Joyo JF-08 Digital Delay effects The Joyo Digital Delay is a pedal that cost me just £11.60 off EBay (approx. $18 USD) Yes, that`s a genuine digital delay at a snippet of the price that many of the big manufactures sell them for. That`s all good, but is the pedal actually any good?

Well, the first thing I noticed was how well the pedal is constructed. Most other budget pedals I have purchased over the years have all come housed in a cheap-ish plastic casing. Not the Joyo Digital Delay though. The build and construction is first rate.

It feels solid, and no matter how big your size 11`s are you will really have to give it some stomping to damage the casing. The only way I can see the pedal breaking down would possibly be due to wiring issues which aren`t uncommon (in my experience) with cheaper pedals. I have had no problems though so far.

Feature wise, it`s pretty basic, and has your usual `Time, Repeat, and Level` settings` with a simple one input, one output, 9v battery option or a 9v power supply option.

Okay, so how does it sound? Well, to me it`s simple – it is a rather awesome pedal. The sounds are clear and warm without being harsh and overly bright.

You can create your typical slapback sounds with the time on about 1/5 which will help you get a surf rock sound. Crank up the time and level, play some harmonics and you will get a modern tone not too dissimilar to The Edge.

There is no tap tempo (obviously for the price we couldn`t really expect one) so syncing this delay up to specific times requires a bit more thought.

The best part for me is when we really crank up the repeat setting up to about ¾. This is where the sound of the pedal comes to the forefront. Here we really start to hear it `cycle` and build – allowing you to create some soaring tension before your song explodes.

I love huge sonic soundscapes – the sort of sounds that you will likely associate with bands such as Mogwai, Oceansize and Pink Floyd. The Joyo can definitely do all of those sounds and more.

For the price, everyone should try one on their pedalboard. If you are a huge delay lover, you will find some use for it, and if you are new to delay you won`t do much better for the price.

For some simple delays, a fluttering shimmer or sonic masterpieces this is an astounding pedal. It`s not my primary delay, I prefer tempo synced delays but it`s definitely staying on my pedal board, and for times when I need it, I can`t wait to call upon it.

Dan Thorpe is a guitar teacher, writer and musician from Birmingham, UK. If you want to learn guitar online and get some cool guitar related free stuff, check out his blog at Guitar Domination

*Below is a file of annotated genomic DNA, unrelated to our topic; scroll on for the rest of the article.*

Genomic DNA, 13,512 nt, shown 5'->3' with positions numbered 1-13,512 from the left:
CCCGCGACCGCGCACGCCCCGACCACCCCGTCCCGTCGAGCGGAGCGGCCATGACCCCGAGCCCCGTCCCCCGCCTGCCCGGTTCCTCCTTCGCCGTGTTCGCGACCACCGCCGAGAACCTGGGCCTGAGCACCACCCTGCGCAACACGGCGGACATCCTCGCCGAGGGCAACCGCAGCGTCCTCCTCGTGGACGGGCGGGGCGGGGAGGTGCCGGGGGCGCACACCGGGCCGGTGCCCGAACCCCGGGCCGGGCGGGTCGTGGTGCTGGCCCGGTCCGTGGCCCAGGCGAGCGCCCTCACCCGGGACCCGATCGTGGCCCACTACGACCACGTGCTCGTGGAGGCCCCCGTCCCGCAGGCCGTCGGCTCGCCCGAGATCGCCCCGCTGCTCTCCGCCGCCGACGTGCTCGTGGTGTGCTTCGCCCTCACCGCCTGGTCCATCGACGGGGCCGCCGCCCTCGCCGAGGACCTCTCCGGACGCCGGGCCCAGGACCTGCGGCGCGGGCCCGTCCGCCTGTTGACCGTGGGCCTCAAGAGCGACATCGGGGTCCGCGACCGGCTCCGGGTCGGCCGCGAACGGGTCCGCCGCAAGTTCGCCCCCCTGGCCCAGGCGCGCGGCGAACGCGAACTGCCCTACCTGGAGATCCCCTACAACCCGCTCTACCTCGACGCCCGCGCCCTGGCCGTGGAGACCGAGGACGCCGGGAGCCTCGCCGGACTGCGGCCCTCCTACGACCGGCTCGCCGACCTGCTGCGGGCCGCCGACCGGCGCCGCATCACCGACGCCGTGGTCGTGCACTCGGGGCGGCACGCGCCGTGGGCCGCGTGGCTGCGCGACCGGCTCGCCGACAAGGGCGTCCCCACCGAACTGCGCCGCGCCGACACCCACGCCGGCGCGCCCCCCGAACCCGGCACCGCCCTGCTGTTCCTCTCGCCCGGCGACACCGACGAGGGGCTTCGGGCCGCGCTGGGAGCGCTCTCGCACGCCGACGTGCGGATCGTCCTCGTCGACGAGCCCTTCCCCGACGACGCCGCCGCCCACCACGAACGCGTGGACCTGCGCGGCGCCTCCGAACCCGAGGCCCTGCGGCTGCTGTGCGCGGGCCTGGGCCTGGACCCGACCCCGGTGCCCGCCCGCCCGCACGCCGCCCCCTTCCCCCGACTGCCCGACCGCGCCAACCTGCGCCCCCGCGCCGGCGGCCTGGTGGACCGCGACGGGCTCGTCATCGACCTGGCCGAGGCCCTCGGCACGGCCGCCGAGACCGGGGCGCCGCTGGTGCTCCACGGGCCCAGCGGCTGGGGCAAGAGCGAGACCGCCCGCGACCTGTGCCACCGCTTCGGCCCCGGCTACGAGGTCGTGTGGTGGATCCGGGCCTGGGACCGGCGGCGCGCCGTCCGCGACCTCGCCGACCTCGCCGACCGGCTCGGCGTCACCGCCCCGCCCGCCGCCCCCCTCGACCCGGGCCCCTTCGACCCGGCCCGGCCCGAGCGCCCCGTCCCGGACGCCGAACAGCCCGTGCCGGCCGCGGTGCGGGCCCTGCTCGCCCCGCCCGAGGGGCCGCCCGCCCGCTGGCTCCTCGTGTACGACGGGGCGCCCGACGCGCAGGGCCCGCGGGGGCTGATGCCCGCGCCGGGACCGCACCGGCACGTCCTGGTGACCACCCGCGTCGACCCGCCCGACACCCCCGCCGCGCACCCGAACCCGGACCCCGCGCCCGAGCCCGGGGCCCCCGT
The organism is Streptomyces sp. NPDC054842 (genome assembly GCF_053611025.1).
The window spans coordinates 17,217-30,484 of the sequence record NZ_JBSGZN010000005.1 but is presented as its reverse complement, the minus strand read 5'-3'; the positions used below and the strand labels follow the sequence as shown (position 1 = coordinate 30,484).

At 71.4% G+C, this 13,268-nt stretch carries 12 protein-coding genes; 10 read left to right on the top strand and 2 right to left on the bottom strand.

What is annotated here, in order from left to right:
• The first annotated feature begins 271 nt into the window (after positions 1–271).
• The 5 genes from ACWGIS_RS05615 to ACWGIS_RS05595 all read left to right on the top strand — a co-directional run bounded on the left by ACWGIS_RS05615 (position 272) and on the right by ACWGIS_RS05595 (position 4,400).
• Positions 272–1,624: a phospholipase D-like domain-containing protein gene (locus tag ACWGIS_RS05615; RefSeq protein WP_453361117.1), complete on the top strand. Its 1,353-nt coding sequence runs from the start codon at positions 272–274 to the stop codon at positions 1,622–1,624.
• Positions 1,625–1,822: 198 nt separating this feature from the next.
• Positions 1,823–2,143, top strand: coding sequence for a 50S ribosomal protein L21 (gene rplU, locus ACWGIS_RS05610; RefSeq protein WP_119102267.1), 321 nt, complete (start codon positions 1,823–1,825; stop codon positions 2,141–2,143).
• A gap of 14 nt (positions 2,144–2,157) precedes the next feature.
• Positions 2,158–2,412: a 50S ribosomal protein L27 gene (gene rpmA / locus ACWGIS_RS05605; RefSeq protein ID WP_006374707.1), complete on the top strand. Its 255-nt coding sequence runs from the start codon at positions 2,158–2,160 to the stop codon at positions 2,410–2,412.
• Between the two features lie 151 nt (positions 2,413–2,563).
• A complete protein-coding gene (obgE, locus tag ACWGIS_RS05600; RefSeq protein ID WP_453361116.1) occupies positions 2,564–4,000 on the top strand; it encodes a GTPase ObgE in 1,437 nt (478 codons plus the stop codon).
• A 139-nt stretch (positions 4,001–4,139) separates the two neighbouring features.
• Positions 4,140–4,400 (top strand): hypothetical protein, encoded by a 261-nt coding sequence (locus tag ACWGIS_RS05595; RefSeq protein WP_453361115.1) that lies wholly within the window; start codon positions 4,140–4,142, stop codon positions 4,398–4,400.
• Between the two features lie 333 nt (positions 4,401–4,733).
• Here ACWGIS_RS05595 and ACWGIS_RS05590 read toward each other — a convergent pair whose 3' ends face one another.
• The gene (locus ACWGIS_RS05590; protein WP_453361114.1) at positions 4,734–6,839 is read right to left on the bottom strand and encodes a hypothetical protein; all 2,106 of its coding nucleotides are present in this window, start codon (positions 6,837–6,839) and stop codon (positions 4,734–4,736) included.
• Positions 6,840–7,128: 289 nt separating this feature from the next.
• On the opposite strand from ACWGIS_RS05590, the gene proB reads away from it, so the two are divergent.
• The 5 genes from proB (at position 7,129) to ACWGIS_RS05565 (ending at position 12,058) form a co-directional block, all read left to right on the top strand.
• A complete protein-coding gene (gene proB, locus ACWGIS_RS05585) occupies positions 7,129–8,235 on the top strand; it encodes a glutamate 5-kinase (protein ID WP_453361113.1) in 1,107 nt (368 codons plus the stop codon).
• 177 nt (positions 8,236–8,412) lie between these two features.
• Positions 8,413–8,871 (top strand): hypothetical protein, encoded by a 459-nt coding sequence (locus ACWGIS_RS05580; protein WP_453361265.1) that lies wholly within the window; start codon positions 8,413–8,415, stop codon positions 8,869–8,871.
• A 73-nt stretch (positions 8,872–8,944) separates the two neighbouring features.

Dec 5 2014

Pedal Line Friday – 12/5 – Donna King

Today’s pedal line is from Donna King. If you have a pedal line (doesn’t have to be in a board) for your rig, please email me a photo, bio, description of pedals and routing to pedalline@nulleffectsbay.com. Every Friday I’ll showcase a pedal line submission. Make sure you include any links to your band or music page.

Pedal Line Friday - 12/5 - Donna KingHi. My name is Donna King. I have been playing electric guitar since 1982. I am from beautiful East Tennessee, USA and his is my pedal board. The order of the chain that I run these in through the effects loop of my Marshall DSL is this: BBE Sonic Stomp > Joyo Noise Gate > Way Huge Havalina > MXR eVh Phase 90 > Mr. Black Eterna Gold > TC Electronic Flashback > Electro Harmonics Freeze nano > TC Electronic Ditto

*On the front of the amp I run a Boss SD-1W Waza Craft (overdrive) > wireless system > amp with a South Creek Audio brand cable. For those that don’t know this, an overdrive pedal does nothing but muddy the water (so to speak) if you ever run one in effects loop. Believe me this is not a desired sound! To push the amp and overdrive the tubes you have to run it straight to the front of the amp! :)

Pedal Line Friday - 12/5 - Donna King
I find after some experimentation that this is the most effective and best sounding means to run these pedals for me. The reason I like my effects pedals are: The BBE sonic stop just makes everything sound better! It seems that no one can really say why this is but honestly the sonic stop just improves note clarity, and definition of whatever I play. The Joyo noise gate stops any amp hum when I use the high gain channel on my amp. The Havelina fuzz is the best sounding, creamiest fuzz I have ever heard. It’s not Buzzy like some. The MXR eVh phase 90 is just a beautiful sweeping but controllable phaser that plays nice with other pedals! Mr. Black’s Eterna Gold reverb pedal is simply amazing! The shimmer knob lets you dial in some crazy-good  “choir from the Heavens” effect which is quite mesmerizing & beautiful when I play through my amp’s clean channel. The TC electronic flashback delay has every kind of delay sound that anyone could want. I prefer the tape delay or mod delay setting. The electro harmonic’s Freeze nano is perfect when I want to freeze a note or chord I’ve just played and hold it and definitely while I play lead over that held chord or note! It gets me creative really quickly! The TC electronic ditto looper is an easy to use looping pedal that does what it’s supposed to very simply. Loop!

*For powering my pedal board I use a Modtone Power Plant power supply that is mounted under by board with velcro. All of my cables are South Creek Audio brand, oxygen-free copper, shielded cables. In my experience these are of the highest quality and are very reasonably priced and ruggedly made!

Thanks,
Donna King